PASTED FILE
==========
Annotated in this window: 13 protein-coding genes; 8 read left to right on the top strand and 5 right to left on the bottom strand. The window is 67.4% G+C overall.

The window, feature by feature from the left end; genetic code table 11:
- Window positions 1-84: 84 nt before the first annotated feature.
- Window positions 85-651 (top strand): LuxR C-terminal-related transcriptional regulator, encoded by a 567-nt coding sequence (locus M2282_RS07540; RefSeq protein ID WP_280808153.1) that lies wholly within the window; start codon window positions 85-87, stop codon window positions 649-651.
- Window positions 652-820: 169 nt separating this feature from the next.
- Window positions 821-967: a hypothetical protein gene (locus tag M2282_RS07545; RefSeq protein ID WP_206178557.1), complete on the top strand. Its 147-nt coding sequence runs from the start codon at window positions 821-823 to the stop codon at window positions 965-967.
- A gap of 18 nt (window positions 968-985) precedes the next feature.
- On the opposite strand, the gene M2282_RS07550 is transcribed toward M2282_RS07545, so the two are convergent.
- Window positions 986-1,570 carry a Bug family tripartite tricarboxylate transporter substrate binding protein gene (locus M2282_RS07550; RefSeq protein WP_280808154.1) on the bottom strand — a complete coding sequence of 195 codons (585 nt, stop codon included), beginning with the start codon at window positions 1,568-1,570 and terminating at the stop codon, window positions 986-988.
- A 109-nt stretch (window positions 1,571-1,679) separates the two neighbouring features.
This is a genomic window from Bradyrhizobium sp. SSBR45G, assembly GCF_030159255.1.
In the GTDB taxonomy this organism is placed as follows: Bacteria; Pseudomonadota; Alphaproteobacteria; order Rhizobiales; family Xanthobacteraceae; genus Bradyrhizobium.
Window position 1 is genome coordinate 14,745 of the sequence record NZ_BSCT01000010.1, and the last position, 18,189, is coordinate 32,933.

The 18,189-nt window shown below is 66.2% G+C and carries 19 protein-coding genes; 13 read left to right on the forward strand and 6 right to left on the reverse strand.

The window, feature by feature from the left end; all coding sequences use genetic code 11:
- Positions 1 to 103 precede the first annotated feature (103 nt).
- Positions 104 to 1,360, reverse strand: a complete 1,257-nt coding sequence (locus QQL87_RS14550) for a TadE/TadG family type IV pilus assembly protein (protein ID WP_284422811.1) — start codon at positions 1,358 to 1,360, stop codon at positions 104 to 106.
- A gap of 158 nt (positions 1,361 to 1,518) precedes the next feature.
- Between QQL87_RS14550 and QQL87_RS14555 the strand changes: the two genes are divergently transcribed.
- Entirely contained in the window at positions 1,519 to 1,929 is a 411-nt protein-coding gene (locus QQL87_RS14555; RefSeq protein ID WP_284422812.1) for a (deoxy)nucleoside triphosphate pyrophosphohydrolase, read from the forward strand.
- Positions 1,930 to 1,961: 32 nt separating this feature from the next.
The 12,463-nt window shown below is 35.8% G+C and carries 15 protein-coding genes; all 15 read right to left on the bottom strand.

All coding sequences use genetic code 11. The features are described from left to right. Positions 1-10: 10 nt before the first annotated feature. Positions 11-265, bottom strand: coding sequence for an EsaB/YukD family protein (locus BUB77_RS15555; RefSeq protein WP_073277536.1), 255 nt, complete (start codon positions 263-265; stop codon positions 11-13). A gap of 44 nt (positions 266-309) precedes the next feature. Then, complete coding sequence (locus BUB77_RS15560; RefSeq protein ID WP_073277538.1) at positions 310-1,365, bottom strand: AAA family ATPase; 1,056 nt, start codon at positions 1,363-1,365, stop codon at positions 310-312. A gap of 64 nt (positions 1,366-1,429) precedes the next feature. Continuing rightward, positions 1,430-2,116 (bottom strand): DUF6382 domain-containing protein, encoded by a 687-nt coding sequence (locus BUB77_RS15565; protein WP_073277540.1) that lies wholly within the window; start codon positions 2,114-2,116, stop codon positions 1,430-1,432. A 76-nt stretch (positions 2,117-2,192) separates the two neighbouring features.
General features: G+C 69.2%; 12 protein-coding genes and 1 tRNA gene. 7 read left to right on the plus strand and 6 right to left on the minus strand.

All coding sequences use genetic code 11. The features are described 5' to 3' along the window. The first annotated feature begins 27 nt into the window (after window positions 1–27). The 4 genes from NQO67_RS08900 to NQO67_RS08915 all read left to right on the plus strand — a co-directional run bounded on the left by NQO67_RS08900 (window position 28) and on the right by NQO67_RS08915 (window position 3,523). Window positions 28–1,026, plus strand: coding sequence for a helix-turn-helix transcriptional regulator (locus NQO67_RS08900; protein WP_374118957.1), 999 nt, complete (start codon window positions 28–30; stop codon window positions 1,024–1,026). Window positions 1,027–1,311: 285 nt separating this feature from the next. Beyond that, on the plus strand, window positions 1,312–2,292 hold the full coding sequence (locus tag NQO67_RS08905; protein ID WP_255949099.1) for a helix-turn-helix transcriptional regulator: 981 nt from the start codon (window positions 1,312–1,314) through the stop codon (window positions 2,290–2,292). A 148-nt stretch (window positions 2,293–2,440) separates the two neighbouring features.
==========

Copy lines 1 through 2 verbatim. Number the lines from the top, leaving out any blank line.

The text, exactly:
Annotated in this window: 13 protein-coding genes; 8 read left to right on the top strand and 5 right to left on the bottom strand. The window is 67.4% G+C overall.

The window, feature by feature from the left end; genetic code table 11: